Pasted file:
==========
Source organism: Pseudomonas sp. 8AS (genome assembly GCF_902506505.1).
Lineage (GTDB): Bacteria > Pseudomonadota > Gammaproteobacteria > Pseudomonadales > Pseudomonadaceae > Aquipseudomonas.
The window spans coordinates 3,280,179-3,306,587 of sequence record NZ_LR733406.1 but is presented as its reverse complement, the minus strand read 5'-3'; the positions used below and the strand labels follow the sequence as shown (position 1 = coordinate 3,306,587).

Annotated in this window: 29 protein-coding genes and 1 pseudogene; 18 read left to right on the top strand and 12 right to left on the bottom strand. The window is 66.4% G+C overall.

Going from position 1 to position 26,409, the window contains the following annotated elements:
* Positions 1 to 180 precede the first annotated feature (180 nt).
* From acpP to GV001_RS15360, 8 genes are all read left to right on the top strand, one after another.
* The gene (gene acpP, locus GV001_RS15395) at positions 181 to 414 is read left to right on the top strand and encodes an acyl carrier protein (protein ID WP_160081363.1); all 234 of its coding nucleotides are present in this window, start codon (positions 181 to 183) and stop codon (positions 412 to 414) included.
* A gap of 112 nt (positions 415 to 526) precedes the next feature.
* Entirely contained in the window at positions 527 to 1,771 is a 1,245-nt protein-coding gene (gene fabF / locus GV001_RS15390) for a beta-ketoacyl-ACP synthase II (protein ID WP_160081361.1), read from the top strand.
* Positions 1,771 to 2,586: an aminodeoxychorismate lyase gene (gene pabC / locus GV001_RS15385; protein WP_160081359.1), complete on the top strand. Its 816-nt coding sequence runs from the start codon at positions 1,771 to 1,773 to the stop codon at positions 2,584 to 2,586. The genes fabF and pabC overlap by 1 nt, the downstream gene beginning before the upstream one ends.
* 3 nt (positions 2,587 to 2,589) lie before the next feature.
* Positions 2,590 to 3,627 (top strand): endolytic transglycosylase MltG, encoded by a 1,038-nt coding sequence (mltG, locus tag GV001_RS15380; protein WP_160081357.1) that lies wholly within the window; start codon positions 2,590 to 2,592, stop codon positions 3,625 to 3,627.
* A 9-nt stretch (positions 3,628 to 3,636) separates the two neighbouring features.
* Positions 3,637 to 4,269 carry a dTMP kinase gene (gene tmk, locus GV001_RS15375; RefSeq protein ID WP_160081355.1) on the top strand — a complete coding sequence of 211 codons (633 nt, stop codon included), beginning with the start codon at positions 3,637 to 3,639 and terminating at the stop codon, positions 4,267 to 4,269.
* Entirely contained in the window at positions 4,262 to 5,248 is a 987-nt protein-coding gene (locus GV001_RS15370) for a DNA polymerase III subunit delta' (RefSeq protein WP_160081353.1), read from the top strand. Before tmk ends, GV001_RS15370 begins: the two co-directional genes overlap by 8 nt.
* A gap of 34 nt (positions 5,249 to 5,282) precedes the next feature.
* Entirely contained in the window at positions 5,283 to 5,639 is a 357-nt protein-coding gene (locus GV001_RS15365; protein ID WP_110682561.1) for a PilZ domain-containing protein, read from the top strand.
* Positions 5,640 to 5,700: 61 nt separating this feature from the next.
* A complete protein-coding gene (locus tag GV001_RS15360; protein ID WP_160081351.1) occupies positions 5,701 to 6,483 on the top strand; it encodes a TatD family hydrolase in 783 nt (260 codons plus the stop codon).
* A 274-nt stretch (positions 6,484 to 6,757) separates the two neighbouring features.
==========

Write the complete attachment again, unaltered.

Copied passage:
Source organism: Pseudomonas sp. 8AS (genome assembly GCF_902506505.1).
Lineage (GTDB): Bacteria > Pseudomonadota > Gammaproteobacteria > Pseudomonadales > Pseudomonadaceae > Aquipseudomonas.
The window spans coordinates 3,280,179-3,306,587 of sequence record NZ_LR733406.1 but is presented as its reverse complement, the minus strand read 5'-3'; the positions used below and the strand labels follow the sequence as shown (position 1 = coordinate 3,306,587).

Annotated in this window: 29 protein-coding genes and 1 pseudogene; 18 read left to right on the top strand and 12 right to left on the bottom strand. The window is 66.4% G+C overall.

Going from position 1 to position 26,409, the window contains the following annotated elements:
* Positions 1 to 180 precede the first annotated feature (180 nt).
* From acpP to GV001_RS15360, 8 genes are all read left to right on the top strand, one after another.
* The gene (gene acpP, locus GV001_RS15395) at positions 181 to 414 is read left to right on the top strand and encodes an acyl carrier protein (protein ID WP_160081363.1); all 234 of its coding nucleotides are present in this window, start codon (positions 181 to 183) and stop codon (positions 412 to 414) included.
* A gap of 112 nt (positions 415 to 526) precedes the next feature.
* Entirely contained in the window at positions 527 to 1,771 is a 1,245-nt protein-coding gene (gene fabF / locus GV001_RS15390) for a beta-ketoacyl-ACP synthase II (protein ID WP_160081361.1), read from the top strand.
* Positions 1,771 to 2,586: an aminodeoxychorismate lyase gene (gene pabC / locus GV001_RS15385; protein WP_160081359.1), complete on the top strand. Its 816-nt coding sequence runs from the start codon at positions 1,771 to 1,773 to the stop codon at positions 2,584 to 2,586. The genes fabF and pabC overlap by 1 nt, the downstream gene beginning before the upstream one ends.
* 3 nt (positions 2,587 to 2,589) lie before the next feature.
* Positions 2,590 to 3,627 (top strand): endolytic transglycosylase MltG, encoded by a 1,038-nt coding sequence (mltG, locus tag GV001_RS15380; protein WP_160081357.1) that lies wholly within the window; start codon positions 2,590 to 2,592, stop codon positions 3,625 to 3,627.
* A 9-nt stretch (positions 3,628 to 3,636) separates the two neighbouring features.
* Positions 3,637 to 4,269 carry a dTMP kinase gene (gene tmk, locus GV001_RS15375; RefSeq protein ID WP_160081355.1) on the top strand — a complete coding sequence of 211 codons (633 nt, stop codon included), beginning with the start codon at positions 3,637 to 3,639 and terminating at the stop codon, positions 4,267 to 4,269.
* Entirely contained in the window at positions 4,262 to 5,248 is a 987-nt protein-coding gene (locus GV001_RS15370) for a DNA polymerase III subunit delta' (RefSeq protein WP_160081353.1), read from the top strand. Before tmk ends, GV001_RS15370 begins: the two co-directional genes overlap by 8 nt.
* A gap of 34 nt (positions 5,249 to 5,282) precedes the next feature.
* Entirely contained in the window at positions 5,283 to 5,639 is a 357-nt protein-coding gene (locus GV001_RS15365; protein ID WP_110682561.1) for a PilZ domain-containing protein, read from the top strand.
* Positions 5,640 to 5,700: 61 nt separating this feature from the next.
* A complete protein-coding gene (locus tag GV001_RS15360; protein ID WP_160081351.1) occupies positions 5,701 to 6,483 on the top strand; it encodes a TatD family hydrolase in 783 nt (260 codons plus the stop codon).
* A 274-nt stretch (positions 6,484 to 6,757) separates the two neighbouring features.